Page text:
Aerosols in the Atmosphere
SOUTH POLE, ANTARCTICA– Several weeks ago, I explained how solar radiation is the main driver of the Earth’s climate in the blog post, “As Sunset Approaches, Let’s Talk Solar Radiation”. When solar radiation passes through the atmosphere and makes its way towards Earth, it can get absorbed, reflected, refracted, or scattered. One of those substances in the atmosphere that can either absorb or scatter solar radiation are aerosols. Aerosols are tiny particles that are light enough such that they are suspended in the air. It is dust more or less. You may be able to see them in large amounts on very dry and windy days where dirt is being picked up into the air, or as you look out over the ocean and see a white haze near the surface of the water. That white haze is salt from the ocean.
Aerosols have different properties depending on what they are made of. Some of those properties that are important are roughness, color, and size. These properties affect what happens to solar radiation as it reacts with the particle such as whether it will scatter or absorb. For example, a particle of black carbon (left over after burning of a fossil fuel let’s say) is going to be much more effective at absorbing solar radiation than a piece of salt that has a much lighter color as well as a shinier surface (shiner, brighter surfaces reflect radiation better). It is also important how they are distributed spatially around the globe and how long they stay in the atmosphere. To think more about the spatial distribution, at the South Pole, we have no vegetation, dirt, salt water, or large sources of combustion anywhere close to us (aside from our own station which is downwind from where we sample). We have extremely low concentrations of aerosols in the air here compared to a sand desert or near a volcanic eruption. The time that they spend in the atmosphere can depend on many things. If it is a large particle, it may settle back to the surface quicker. If it rains, the aerosol may get collected by the raindrops and land back on the surface. Depending on the hygroscopic (the ability for a surface to become wetted or have water stick to it) properties of the aerosol, water can also condense on them to make cloud droplets.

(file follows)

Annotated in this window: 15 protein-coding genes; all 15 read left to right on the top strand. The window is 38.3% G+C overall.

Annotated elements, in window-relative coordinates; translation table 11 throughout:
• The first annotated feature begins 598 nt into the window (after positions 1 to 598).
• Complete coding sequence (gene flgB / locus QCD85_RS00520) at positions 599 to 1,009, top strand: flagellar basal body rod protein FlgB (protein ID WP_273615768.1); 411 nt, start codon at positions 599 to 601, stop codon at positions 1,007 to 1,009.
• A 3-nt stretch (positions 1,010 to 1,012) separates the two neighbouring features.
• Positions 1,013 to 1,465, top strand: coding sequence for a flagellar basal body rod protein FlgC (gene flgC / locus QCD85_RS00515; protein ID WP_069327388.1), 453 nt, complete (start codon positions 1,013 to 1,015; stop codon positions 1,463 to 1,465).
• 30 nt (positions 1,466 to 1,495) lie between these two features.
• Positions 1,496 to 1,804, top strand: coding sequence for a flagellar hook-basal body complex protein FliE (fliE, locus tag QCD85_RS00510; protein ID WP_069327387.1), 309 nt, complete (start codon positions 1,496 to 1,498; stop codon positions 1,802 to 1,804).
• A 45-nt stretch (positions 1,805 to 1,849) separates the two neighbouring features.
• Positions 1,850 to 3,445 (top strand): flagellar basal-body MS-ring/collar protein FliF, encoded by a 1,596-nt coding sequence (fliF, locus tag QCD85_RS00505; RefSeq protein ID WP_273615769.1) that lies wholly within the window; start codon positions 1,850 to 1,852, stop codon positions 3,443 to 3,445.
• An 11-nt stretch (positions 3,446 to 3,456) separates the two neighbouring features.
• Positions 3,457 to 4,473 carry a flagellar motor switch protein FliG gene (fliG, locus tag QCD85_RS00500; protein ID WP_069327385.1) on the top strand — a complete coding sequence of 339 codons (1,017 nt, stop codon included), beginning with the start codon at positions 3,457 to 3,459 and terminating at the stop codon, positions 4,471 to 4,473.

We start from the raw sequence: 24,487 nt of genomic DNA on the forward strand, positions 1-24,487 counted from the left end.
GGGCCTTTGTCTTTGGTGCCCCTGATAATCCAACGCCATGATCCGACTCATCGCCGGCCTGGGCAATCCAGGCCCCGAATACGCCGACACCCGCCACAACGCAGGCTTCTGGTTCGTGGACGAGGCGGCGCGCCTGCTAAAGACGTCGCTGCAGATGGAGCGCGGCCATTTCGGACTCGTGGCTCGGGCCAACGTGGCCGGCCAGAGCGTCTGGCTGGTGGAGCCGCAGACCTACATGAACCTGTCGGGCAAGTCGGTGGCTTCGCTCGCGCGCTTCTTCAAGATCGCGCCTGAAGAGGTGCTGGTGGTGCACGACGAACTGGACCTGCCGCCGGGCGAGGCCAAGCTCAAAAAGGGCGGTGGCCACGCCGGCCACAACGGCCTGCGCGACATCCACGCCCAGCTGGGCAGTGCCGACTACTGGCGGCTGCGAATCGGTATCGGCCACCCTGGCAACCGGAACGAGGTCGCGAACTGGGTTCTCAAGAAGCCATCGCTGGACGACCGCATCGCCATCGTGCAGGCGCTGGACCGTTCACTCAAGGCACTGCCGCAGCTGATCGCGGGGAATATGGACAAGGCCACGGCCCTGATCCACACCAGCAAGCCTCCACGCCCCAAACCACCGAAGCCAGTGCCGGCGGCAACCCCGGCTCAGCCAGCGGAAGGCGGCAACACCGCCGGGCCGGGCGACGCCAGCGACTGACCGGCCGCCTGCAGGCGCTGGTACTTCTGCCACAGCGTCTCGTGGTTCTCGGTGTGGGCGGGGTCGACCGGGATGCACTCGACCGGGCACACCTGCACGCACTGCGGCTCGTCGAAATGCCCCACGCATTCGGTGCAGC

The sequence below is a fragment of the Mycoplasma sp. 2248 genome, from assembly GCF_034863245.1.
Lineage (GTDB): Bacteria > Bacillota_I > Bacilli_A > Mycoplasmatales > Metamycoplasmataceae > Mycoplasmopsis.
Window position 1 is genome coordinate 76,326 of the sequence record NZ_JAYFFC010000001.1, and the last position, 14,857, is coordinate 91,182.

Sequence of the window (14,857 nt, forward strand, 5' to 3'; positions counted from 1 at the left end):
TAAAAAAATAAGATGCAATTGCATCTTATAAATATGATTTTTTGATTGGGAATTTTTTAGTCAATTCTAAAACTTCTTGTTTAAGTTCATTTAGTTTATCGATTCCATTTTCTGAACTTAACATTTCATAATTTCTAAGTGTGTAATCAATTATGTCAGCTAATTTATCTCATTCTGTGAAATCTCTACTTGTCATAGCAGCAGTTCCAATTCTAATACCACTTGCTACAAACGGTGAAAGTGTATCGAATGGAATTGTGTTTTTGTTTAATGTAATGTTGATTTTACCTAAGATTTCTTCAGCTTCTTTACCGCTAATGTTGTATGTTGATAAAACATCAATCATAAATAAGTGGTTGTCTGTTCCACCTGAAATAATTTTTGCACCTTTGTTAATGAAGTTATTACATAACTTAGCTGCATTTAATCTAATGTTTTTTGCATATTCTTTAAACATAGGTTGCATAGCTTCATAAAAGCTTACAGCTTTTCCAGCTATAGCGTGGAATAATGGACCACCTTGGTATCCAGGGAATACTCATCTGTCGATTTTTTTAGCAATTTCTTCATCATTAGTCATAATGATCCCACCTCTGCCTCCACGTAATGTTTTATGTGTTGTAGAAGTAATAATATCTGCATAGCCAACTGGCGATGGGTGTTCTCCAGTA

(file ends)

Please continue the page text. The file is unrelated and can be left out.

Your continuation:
Speaking of cloud droplets, aerosols can indirectly affect solar radiation by being an ingredient for clouds to form. Water likes particular sizes and types of aerosols to condense upon. The name this particular type are Cloud Condensation Nuclei. If there are no Cloud Condensation Nuclei present, the water has nothing to condense onto and there will be no cloud. The size and type of aerosol affect the physical properties of the cloud as well. Therefore a change of aerosols in a region can change the type of cloud, thus changing its radiative properties. This dependency on Condensation Nuclei brings up yet another complicated variable that can affect the radiation budget.
So that explains a little bit why we are so interested about the “dust” in the air. Aerosols have a significant influence on climate processes. Now let’s take a look at the instruments that deal with aerosols at the South Pole.
Not pictured is the Water-Based Condensation Particle Counter which is very similar to the Condensation Nuclei Counter that is shown above. The laser inside broke during the summer and we were not able to send it to the lab, get it fixed, and get it back to the Pole before station closing.
So that is how we measure aerosol concentrations and their scattering/absorbing properties at the South Pole. The next process that we measure at the South Pole will be the Carbon Cycle and Greenhouse Gas (CCGG) group. We’ll take a look at the CO2 analyzer and the role that greenhouse gases play in the climate.